Seismic Shift: Done in Days, But Years in the Making
Western intelligence agencies were so consumed with ‘counter-terrorism’ that they failed to see the new dynamics at play.
A huge geopolitical event has just occurred in Afghanistan: The implosion of a key western strategy for managing what Mackinder, in the 19th century, called the Asian heartland. That it was accomplished, without fighting, and in a few days, is almost unprecedented. It has been a shock. The images from Kabul airport of escaping Afghans desperately clinging to the undercarriage of giant US transport planes is set become the iconic image – on a par with that of the crying naked girl escaping Napalm in Vietnam – of the rout, this time, of America’s Central Asian paradigm.
The fury at Biden – the sense of strategic apocalypse amongst Washington’s ‘hawks’ – is best encapsulated in this agonised cry from AEI’s Michael Rubin:
“By enabling China to advance its interests in Afghanistan, Biden also enables it to cut-off India and other American allies from Central Asia. Simply put … Biden’s incompetence now risks the entire post-World War II liberal order. God help the United States”.
He says plainly what Afghanistan was always about: disrupting Central Asia to weaken Russia and China. Rubin at least spares us the hypocrisy about safeguarding girls’ education. He concludes: “Rather than enhance America’s position against China however, Biden has hemorrhaged it”.
Many in America and Europe are deeply angry at Biden, and are bemused too, at how this could have occurred. The explanation, however, may be even more disturbing when they come to analyse it further. The writing had long been in blood on the wall for Afghanistan — there is a limit to how long corrupt elite, severed from its roots in its own people, can be sustained by a waning alien culture impulse.
But the deeper story is one of not just the transformation of the Taliban, but of a seismic shift in geopolitics. Western intelligence agencies were so consumed with ‘counter-terrorism’ that they failed to see the new dynamics at play. Certainly, that might explain the Biden administration’s assessment of how long it would be before the Ghani regime would likely fall.
The Taliban we see today is a far more complex, multi-ethnic, and sophisticated coalition, which is why they have been able, at such breath-taking speed, to topple the western-installed Afghanistan government. They talk about Afghan political inclusion – and look to Iran, Russia, China and Pakistan for mediation, and to facilitate their place in the ‘Great Game’. They aspire to play a regional role as a pluralist Sunni Islamist government. This is why they have given explicit assurances to these key external partners that their rise to power will bring neither a bloodbath of score-settling, nor civil war. They also promise that different religious sects will be respected, and girls and women can and will be educated.
This sweep to power, however, has been years in the making, with key outside actors playing a crucial part in overseeing this metamorphosis. More concretely, as consensus with the Taliban on the future was reached, these external powers – China, Iran, Russia and Pakistan – have brought their Afghan allies (i.e. other Afghan minorities, who are almost as numerous) to the negotiating table with the Taliban. The latter’s links with China go back several years. Iran too has been engaged with the Taliban and other Afghan components, in a similar vein, for at least two decades. Russia and Pakistan engaged jointly, in December 2016.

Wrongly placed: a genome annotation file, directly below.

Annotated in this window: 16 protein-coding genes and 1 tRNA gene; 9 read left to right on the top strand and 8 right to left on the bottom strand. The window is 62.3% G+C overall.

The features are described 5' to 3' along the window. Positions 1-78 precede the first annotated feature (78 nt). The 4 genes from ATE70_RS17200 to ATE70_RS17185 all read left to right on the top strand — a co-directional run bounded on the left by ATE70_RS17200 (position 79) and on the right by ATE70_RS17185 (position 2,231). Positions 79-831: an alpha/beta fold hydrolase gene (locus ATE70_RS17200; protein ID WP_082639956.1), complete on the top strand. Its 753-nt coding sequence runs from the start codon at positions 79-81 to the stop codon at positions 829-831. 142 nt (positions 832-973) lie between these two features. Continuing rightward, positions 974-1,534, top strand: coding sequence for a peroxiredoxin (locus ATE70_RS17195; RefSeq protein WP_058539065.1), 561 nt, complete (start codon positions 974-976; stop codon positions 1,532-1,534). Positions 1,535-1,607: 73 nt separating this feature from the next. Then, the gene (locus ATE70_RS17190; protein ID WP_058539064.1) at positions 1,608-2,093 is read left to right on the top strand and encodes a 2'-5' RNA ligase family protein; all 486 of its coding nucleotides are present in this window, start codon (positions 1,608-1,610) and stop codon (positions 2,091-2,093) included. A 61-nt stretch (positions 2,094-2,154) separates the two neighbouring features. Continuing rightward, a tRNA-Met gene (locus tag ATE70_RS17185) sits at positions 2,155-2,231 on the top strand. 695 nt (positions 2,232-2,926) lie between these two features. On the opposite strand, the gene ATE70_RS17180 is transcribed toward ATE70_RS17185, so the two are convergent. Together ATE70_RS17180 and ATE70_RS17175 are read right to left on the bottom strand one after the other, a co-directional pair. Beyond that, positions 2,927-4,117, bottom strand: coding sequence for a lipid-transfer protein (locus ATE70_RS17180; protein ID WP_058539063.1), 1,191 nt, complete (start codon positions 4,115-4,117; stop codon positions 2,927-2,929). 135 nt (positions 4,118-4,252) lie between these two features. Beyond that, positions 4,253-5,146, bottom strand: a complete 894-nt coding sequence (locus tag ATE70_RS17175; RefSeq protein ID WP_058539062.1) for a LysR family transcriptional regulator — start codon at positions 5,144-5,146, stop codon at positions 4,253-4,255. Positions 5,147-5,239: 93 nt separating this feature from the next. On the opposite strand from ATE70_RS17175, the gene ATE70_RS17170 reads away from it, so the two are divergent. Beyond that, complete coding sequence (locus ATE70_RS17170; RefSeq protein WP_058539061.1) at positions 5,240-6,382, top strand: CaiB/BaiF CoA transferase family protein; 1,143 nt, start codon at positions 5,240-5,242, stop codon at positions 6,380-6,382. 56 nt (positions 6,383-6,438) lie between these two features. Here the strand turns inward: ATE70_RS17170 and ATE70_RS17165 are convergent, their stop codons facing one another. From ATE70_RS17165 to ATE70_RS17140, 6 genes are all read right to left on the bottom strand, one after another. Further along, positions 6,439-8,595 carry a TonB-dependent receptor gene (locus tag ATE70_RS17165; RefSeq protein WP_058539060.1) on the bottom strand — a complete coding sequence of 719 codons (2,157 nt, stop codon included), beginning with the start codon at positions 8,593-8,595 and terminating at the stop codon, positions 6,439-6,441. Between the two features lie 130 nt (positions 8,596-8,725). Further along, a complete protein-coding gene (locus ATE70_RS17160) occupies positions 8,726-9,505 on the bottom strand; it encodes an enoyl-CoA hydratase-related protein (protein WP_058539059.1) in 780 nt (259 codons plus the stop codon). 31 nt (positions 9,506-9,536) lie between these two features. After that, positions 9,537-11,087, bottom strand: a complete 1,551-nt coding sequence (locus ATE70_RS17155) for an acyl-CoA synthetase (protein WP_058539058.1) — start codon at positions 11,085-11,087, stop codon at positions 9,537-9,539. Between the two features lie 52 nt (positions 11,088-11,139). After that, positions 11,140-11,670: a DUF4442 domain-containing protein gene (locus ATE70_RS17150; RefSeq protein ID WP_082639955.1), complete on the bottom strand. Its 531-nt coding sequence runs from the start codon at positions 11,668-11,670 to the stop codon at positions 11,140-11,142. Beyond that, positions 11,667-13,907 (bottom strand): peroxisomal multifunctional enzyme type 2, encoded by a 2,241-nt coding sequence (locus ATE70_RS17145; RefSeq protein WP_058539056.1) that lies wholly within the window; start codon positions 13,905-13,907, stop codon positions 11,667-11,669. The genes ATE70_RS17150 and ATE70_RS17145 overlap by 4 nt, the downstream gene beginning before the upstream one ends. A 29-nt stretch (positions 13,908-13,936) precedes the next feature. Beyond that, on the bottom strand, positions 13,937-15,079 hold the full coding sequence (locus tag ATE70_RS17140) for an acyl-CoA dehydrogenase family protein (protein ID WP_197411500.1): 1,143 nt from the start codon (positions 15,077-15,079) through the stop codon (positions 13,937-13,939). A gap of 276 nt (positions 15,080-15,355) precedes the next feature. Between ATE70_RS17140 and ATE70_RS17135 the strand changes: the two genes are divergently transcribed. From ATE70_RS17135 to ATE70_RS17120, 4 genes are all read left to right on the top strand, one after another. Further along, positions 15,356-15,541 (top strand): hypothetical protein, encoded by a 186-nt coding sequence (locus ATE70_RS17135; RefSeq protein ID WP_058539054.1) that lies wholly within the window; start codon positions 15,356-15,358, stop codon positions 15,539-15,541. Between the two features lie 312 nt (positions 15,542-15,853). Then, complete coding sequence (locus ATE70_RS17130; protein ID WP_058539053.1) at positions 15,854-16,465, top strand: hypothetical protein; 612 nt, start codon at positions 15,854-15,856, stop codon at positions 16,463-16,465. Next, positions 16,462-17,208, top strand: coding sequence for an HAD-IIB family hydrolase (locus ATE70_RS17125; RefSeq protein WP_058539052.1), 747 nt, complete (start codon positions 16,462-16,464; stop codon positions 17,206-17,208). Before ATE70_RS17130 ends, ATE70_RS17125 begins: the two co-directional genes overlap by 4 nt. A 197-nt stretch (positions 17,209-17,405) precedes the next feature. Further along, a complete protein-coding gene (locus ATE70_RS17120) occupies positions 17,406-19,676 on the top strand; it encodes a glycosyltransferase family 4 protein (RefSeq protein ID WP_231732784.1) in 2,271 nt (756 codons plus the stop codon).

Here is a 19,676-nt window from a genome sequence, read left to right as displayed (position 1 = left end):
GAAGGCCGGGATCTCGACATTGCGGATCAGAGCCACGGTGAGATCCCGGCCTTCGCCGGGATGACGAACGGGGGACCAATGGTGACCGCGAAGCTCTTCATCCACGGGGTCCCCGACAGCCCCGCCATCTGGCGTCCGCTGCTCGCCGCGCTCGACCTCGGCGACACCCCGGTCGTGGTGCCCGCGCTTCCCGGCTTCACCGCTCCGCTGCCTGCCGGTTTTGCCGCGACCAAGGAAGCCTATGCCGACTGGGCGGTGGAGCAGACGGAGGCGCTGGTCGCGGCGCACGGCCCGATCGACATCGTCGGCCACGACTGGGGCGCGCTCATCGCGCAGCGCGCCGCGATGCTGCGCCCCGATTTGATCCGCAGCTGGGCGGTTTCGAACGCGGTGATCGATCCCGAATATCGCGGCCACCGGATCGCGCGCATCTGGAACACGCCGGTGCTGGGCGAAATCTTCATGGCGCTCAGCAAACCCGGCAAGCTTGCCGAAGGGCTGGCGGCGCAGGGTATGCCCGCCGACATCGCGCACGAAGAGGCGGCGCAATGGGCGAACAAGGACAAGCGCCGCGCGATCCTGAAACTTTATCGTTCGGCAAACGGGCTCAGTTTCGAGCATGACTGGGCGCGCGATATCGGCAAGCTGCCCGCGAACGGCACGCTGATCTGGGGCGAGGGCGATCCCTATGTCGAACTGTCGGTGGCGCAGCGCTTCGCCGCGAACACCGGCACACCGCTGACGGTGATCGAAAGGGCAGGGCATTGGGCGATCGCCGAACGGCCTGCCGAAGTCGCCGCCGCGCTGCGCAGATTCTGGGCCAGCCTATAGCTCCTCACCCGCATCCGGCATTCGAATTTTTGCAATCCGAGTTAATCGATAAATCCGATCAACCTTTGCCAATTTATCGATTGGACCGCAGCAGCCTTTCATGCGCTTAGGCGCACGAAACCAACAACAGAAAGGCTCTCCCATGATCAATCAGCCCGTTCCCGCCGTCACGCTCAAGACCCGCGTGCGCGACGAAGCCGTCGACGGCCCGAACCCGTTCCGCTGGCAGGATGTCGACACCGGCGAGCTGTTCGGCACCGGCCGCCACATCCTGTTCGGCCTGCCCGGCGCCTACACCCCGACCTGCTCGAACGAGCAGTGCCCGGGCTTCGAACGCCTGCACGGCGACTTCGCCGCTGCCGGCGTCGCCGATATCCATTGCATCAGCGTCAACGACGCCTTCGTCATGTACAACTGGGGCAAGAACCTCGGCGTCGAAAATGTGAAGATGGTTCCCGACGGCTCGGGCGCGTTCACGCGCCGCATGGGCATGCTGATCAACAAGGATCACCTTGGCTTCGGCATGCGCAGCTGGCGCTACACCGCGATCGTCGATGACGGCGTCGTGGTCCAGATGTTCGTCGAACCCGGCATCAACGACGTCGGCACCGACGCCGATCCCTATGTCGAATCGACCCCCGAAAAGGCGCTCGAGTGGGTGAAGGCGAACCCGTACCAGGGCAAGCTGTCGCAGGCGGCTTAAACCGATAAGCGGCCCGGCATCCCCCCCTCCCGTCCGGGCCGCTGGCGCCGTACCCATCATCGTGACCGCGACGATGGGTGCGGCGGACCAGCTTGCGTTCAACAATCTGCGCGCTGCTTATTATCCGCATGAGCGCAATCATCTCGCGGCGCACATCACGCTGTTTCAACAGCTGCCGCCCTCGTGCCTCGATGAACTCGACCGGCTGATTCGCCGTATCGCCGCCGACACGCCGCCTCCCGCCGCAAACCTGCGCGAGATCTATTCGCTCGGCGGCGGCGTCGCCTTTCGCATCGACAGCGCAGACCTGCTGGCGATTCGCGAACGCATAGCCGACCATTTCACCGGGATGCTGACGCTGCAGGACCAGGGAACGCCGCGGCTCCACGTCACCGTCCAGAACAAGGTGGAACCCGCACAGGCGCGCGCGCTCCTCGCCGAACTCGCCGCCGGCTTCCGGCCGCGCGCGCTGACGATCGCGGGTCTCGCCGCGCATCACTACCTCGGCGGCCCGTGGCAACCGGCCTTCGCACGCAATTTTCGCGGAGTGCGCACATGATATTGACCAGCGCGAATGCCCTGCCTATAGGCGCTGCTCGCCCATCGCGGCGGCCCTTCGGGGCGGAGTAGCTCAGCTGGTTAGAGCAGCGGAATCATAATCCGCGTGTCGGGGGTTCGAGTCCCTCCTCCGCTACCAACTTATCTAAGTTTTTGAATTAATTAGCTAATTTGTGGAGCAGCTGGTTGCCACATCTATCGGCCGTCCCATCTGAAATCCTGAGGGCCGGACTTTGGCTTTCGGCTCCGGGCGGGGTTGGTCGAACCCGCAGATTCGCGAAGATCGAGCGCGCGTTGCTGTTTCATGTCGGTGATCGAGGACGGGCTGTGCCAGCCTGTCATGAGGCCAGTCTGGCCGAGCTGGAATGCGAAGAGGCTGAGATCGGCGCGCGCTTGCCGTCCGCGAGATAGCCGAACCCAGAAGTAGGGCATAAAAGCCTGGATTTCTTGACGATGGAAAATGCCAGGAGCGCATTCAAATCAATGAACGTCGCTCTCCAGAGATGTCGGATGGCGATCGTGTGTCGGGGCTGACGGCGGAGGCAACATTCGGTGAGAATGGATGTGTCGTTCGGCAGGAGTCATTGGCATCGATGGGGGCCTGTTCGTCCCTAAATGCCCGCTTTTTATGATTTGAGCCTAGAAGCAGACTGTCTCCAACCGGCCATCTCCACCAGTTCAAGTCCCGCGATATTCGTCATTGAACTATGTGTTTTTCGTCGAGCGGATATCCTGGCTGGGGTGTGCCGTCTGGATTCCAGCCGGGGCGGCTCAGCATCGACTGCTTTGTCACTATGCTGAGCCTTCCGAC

As a result of this concerted outreach, the Taliban leadership adjusted to the realpolitik of central Asia: They see that the SCO represents the coming regional strategic paradigm, which can enable them to come out of their isolation as political ‘untouchables’ and pave a path for them to govern and rebuild Afghanistan, with economic assistance from SCO-member states.
Thus, not only have the US and NATO been forced to exit from the ‘crossroads of Asia’ in desperate disarray, but these developments set the stage for a major evolution of Russia and China’s economic and trade regional corridor plans. They also transform the security of central Asia with respect to Chinese and Russian vulnerabilities there. (The US, so far, has been denied an alternative military base in Central Asia, relocating its forces instead to Jordan).
Other components to this jigsaw of strategic paradigm change have become evident too: Iran’s new Administration has re-positioned strategically towards prioritising relations with other Islamic states, Russia and China – and by declining the draft Vienna agreement for a re-launch of JCPOA. China and Russia closed the airspace over northern Afghanistan last week (coinciding with the Taliban sweep to power) for joint military exercises — and for the first time, they exercised under joint military control. Pakistan re-positioned too, by declining to host any US military presence. And then … Iran was invited formally to join the SCO (which ultimately would imply Iran joining the Eurasian Economic Union (EAEU), thus giving Iran a fresh economic and trade horizon — absent the lifting of the US siege of its economy.
It is a clean sweep of strategic paradigm change.